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Cheap Trick Manager: 'I Can't Believe We're Alive'

Band narrowly avoided death in stage collapse

July 18, 2011 1:10 PM ET
Emergency crew investigate the stage that had collapsed from beneath Cheap Trick's concert at the Ottawa Bluesfest.
Emergency crew investigate the stage that had collapsed from beneath Cheap Trick's concert at the Ottawa Bluesfest.
CSM /Landov

Less than a day after surviving a stage collapse at the Ottawa Bluesfest in Ontario, Canada, the members of Cheap Trick and their manager Dave Frey are feeling glad to be alive. "We are so thankful," Frey tells Rolling Stone.

According to Frey, the sudden windstorm that brought down the main stage at the festival came as a surprise. "They said that we should be looking out for a storm but it wasn't really that apparent," he says. "I was actually on stage behind the drummer and I was taking a few pictures right before it happened. The air was still and it was humid and then out of nowhere, this wind hit that was just huge. The local news sources are saying 96 miles per hour, another one said like a hundred and something."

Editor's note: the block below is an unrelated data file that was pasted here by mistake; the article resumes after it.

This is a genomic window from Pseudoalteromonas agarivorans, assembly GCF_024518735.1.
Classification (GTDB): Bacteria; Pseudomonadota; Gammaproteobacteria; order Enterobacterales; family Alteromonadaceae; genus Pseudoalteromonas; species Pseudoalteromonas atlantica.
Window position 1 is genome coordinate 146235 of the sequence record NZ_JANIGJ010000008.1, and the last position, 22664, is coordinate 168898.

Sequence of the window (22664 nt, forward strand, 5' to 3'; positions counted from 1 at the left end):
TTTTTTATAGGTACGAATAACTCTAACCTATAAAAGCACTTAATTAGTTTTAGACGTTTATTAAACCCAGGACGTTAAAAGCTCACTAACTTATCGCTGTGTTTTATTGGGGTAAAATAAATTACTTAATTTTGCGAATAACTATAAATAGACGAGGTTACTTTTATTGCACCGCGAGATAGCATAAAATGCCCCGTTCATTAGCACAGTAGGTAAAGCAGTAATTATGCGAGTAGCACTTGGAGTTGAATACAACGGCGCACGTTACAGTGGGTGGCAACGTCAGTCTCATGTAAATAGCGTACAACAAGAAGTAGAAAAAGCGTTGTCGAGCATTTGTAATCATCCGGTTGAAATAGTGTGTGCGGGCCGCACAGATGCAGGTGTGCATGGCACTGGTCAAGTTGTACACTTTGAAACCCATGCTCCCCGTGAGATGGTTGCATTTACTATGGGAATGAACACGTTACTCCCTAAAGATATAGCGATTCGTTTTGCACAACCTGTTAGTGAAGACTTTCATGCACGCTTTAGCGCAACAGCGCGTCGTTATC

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"It just blew everything back, cymbals are flying and everything. And we're just like 'get off the stage!' and then I heard the rivets in the truss just starting to pop. BAP! BAP! BAP! BAP! BAP! It was like the Titanic or something, and it just started coming down, the roof fell," he recalls. "It hit our truck, which was parked behind the stage and that kept it about five feet off of the deck, and that gave us room to run. We were running as fast as we could."

As can be seen in some photos and footage from the scene, the audience was  in a state of panic. "It was complete pandemonium," says Frey. "It's so unbelievable that with everything that happened, with the crowd, tents flying away and debris flying, with everything going on, there were less than a dozen people at the hospital with mostly minor injuries."

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Though Frey and the members of Cheap Trick emerged from the collapse more or less unscathed, their truck driver sustained an injury to his abdomen and a cracked femur, and they lost all of their equipment. "Everything is gone. The gear is crushed and it's soaked, and it's part of an investigation with the police department, the fire department and the Ministry of Labor here," Frey says. "We're trying to get gear set up for our show tomorrow in Buffalo. Do you know where we can rent a five-neck guitar?"

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